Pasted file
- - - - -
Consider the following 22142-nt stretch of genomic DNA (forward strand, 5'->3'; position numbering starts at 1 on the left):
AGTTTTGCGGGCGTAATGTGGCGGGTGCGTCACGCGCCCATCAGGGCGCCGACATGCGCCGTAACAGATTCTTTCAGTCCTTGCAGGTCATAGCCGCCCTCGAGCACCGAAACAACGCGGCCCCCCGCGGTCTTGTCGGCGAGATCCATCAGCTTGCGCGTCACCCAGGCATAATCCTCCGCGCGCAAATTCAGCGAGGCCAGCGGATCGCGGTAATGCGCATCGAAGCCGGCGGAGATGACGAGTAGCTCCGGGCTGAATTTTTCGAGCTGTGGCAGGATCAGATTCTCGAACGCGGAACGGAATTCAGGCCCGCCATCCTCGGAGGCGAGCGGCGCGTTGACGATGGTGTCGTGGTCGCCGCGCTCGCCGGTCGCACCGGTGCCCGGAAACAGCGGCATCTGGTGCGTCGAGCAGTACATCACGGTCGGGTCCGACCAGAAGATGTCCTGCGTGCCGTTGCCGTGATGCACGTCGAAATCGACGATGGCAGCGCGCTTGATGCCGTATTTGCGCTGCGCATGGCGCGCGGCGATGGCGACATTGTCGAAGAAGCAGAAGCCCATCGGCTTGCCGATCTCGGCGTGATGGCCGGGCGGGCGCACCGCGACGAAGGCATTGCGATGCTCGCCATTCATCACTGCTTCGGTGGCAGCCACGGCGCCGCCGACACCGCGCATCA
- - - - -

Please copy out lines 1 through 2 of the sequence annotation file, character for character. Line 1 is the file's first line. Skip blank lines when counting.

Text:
Consider the following 22142-nt stretch of genomic DNA (forward strand, 5'->3'; position numbering starts at 1 on the left):
AGTTTTGCGGGCGTAATGTGGCGGGTGCGTCACGCGCCCATCAGGGCGCCGACATGCGCCGTAACAGATTCTTTCAGTCCTTGCAGGTCATAGCCGCCCTCGAGCACCGAAACAACGCGGCCCCCCGCGGTCTTGTCGGCGAGATCCATCAGCTTGCGCGTCACCCAGGCATAATCCTCCGCGCGCAAATTCAGCGAGGCCAGCGGATCGCGGTAATGCGCATCGAAGCCGGCGGAGATGACGAGTAGCTCCGGGCTGAATTTTTCGAGCTGTGGCAGGATCAGATTCTCGAACGCGGAACGGAATTCAGGCCCGCCATCCTCGGAGGCGAGCGGCGCGTTGACGATGGTGTCGTGGTCGCCGCGCTCGCCGGTCGCACCGGTGCCCGGAAACAGCGGCATCTGGTGCGTCGAGCAGTACATCACGGTCGGGTCCGACCAGAAGATGTCCTGCGTGCCGTTGCCGTGATGCACGTCGAAATCGACGATGGCAGCGCGCTTGATGCCGTATTTGCGCTGCGCATGGCGCGCGGCGATGGCGACATTGTCGAAGAAGCAGAAGCCCATCGGCTTGCCGATCTCGGCGTGATGGCCGGGCGGGCGCACCGCGACGAAGGCATTGCGATGCTCGCCATTCATCACTGCTTCGGTGGCAGCCACGGCGCCGCCGACACCGCGCATCA